Nigeria Can Learn From World Cup's Unity
My passion for soccer was inspired by the infectious enthusiasm of my football-crazy youngest son. From the ages of 6 to 21, I humored him with presents of jerseys, Nike sneakers and other sporting paraphernalia, all of which had to feature the green-white-green of the Nigerian flag. Having invested so much in his passion, I am very happy that the Nigerian team is competing in the 2014 World Cup.
Watching soccer helps to bridge the divisions in my society. People in Nigeria are able to put aside their differences and, when the national team is playing, unite behind a common cause. I often wish that we could come together for longer than the time span of a match to address all of the socioeconomic issues facing our country.
FINANCIAL FOOTBALL: View's Economic Guide to the World Cup
The "Super Eagles," our continent's reigning champion after winning the Africa Cup of Nations in South Africa last year for the third time, is full of talented individuals. We also have a coaching staff with immense experience and some pedigree in winning international football competitions. Coach Stephen Keshi previously steered Togo to its first and only World Cup qualification, at the finals in Germany in 2006.
I believe, though, that there is room for improving the team's cohesion. Individual skill alone cannot carry the day for Nigeria, and I'm sure the manager is aware of this and is working hard to build a strong team that will fend off the likes of Argentina.
Our national soccer team, with gifted individuals that are sometimes not quite cohesive as a group, mirrors the traits I see in our economy. The Nigerian economy is now Africa's largest and perhaps one of the most diverse in the region. Gross domestic product will climb by 7 percent this year, according to a Bloomberg survey of 13 economists taken last month, after expanding by 6.4 percent last year. The economy is full of talented, entrepreneurial individuals, many of whom do a wonderful job playing to their own strengths and interests as the market dictates; I sometimes wonder how our growth rate might benefit if our entrepreneurs in addition increasingly played to the national interest.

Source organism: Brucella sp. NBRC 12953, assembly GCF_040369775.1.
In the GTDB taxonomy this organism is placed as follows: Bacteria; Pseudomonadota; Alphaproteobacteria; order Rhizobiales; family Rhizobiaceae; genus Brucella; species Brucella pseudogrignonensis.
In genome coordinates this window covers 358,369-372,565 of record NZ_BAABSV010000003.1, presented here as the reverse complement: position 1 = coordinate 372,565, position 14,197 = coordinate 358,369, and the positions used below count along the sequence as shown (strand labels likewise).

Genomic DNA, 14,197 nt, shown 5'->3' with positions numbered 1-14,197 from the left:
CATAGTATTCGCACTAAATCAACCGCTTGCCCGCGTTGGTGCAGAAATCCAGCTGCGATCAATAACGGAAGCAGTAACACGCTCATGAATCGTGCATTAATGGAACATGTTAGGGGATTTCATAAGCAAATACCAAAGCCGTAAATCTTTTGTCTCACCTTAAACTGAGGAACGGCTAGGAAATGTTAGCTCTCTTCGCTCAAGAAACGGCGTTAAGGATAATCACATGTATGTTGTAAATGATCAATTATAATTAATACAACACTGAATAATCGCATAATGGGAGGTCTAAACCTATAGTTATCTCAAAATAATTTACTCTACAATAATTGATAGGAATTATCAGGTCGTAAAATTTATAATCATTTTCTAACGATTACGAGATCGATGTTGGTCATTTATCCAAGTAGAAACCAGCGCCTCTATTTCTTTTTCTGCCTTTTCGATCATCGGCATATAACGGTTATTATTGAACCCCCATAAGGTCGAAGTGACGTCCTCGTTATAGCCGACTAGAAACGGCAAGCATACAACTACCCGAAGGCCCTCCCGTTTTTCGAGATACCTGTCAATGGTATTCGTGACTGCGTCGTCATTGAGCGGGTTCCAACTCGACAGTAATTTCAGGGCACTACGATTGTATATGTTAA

These guys deserve to enjoy a good World Cup, especially in light of all Nigeria has had to endure with Boko Haram terrorism. Having spent a lot of time in the country in the past year, I have developed a real soft spot for Nigeria and hope that international policy makers will produce the resources needed to help it deal with its economic and security challenges.
When I included Nigeria as part of the MINT acronym, along with Mexico, Indonesia and Turkey, many people were shocked that I saw such potential in an African nation. Since the beginning of the year, we have now learned that Nigeria is actually the African continent's largest economy and quite a bit bigger than South Africa. One hopes that this growth will continue and that the country will find a way to surmount its current difficulties.
Whether its football team can bring some cheer to the people of Nigeria remains to be seen. Brazil's Pele famously and wrongly predicted in 1997 that an African team would win the World Cup before 2000; it is probably not going to be Nigeria -- or, for that matter, any other African team -- in 2014. They have some solid though not spectacular players and they will have to deal with the additional challenge of playing on a continent that is probably unfamiliar to most if not all of their team and its coaches. Like their economy, though, I hope Nigeria's players find a way to surprise us all.
Read Jim's World Cup preview here.
This column does not necessarily reflect the opinion of Bloomberg View's editorial board or Bloomberg LP, its owners and investors.
(Ngozi Okonjo-Iweala is Nigeria's finance minister. She has also served as foreign affairs minister, and was previously a managing director at the World Bank.)
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